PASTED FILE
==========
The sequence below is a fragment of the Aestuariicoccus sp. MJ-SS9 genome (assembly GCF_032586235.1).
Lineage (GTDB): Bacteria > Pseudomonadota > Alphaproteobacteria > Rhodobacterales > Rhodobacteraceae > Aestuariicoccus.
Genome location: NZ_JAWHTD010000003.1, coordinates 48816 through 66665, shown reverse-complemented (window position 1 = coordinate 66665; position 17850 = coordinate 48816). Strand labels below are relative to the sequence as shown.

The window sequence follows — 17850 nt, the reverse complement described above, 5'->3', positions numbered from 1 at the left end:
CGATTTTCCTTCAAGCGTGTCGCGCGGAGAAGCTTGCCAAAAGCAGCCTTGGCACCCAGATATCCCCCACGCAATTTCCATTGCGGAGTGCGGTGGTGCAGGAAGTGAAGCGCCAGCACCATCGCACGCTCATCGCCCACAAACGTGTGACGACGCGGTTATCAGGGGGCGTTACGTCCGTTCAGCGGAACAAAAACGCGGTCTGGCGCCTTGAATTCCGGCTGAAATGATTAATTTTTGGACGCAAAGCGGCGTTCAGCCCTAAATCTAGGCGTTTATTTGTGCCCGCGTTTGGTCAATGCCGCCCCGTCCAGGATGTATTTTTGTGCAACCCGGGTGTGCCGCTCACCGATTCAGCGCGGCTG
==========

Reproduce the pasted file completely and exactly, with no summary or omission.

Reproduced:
The sequence below is a fragment of the Aestuariicoccus sp. MJ-SS9 genome (assembly GCF_032586235.1).
Lineage (GTDB): Bacteria > Pseudomonadota > Alphaproteobacteria > Rhodobacterales > Rhodobacteraceae > Aestuariicoccus.
Genome location: NZ_JAWHTD010000003.1, coordinates 48816 through 66665, shown reverse-complemented (window position 1 = coordinate 66665; position 17850 = coordinate 48816). Strand labels below are relative to the sequence as shown.

The window sequence follows — 17850 nt, the reverse complement described above, 5'->3', positions numbered from 1 at the left end:
CGATTTTCCTTCAAGCGTGTCGCGCGGAGAAGCTTGCCAAAAGCAGCCTTGGCACCCAGATATCCCCCACGCAATTTCCATTGCGGAGTGCGGTGGTGCAGGAAGTGAAGCGCCAGCACCATCGCACGCTCATCGCCCACAAACGTGTGACGACGCGGTTATCAGGGGGCGTTACGTCCGTTCAGCGGAACAAAAACGCGGTCTGGCGCCTTGAATTCCGGCTGAAATGATTAATTTTTGGACGCAAAGCGGCGTTCAGCCCTAAATCTAGGCGTTTATTTGTGCCCGCGTTTGGTCAATGCCGCCCCGTCCAGGATGTATTTTTGTGCAACCCGGGTGTGCCGCTCACCGATTCAGCGCGGCTG